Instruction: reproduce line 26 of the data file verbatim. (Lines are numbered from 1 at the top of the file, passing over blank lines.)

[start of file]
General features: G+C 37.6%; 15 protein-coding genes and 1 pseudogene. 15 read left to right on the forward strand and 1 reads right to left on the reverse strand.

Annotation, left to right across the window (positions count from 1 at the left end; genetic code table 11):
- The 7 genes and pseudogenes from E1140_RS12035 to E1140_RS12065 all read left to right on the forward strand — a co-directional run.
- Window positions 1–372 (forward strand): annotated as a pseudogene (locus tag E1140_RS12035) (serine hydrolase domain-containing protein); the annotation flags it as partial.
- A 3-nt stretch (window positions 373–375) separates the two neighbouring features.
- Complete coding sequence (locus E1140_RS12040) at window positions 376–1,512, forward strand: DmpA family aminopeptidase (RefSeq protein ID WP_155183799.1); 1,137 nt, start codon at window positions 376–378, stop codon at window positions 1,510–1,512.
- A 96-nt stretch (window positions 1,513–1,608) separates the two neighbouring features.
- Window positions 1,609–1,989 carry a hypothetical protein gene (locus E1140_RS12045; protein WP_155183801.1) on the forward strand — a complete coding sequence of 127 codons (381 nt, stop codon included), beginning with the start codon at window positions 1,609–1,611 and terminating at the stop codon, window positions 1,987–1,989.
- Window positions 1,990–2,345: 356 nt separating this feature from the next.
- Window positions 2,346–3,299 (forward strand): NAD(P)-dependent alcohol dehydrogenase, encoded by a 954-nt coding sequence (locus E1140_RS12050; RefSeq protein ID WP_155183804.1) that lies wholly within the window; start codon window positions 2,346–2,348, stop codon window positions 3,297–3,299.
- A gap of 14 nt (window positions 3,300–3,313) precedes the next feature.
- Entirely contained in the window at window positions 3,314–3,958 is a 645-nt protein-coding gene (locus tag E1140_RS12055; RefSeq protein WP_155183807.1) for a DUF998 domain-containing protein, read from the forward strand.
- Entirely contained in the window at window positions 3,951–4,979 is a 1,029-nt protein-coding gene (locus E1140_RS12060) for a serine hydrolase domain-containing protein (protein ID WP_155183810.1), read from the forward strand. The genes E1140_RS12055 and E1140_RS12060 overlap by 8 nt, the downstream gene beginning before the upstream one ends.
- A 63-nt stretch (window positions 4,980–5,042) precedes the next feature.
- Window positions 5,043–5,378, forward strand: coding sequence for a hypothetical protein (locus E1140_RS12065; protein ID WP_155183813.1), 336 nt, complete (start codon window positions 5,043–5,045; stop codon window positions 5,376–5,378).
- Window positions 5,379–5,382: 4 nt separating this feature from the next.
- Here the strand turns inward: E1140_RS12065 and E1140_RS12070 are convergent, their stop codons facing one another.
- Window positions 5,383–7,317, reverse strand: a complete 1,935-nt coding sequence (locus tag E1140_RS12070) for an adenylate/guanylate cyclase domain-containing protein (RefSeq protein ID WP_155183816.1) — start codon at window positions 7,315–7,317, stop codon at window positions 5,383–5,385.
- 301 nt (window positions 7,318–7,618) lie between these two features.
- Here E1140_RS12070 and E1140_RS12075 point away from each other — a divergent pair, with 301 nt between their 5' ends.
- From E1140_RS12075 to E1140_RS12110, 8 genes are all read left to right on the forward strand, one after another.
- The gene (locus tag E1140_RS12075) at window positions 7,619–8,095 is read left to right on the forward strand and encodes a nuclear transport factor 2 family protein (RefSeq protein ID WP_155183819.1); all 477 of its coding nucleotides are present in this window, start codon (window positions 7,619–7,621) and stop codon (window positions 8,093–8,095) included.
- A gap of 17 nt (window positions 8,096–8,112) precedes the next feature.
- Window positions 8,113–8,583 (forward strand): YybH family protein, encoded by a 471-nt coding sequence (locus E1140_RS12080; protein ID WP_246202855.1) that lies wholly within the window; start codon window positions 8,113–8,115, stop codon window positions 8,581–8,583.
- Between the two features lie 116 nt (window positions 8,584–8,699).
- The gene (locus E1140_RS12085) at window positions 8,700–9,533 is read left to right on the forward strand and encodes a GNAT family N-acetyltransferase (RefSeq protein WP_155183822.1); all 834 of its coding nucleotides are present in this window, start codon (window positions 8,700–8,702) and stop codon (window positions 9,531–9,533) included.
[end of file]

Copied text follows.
- The gene (locus E1140_RS12085) at window positions 8,700–9,533 is read left to right on the forward strand and encodes a GNAT family N-acetyltransferase (RefSeq protein WP_155183822.1); all 834 of its coding nucleotides are present in this window, start codon (window positions 8,700–8,702) and stop codon (window positions 9,531–9,533) included.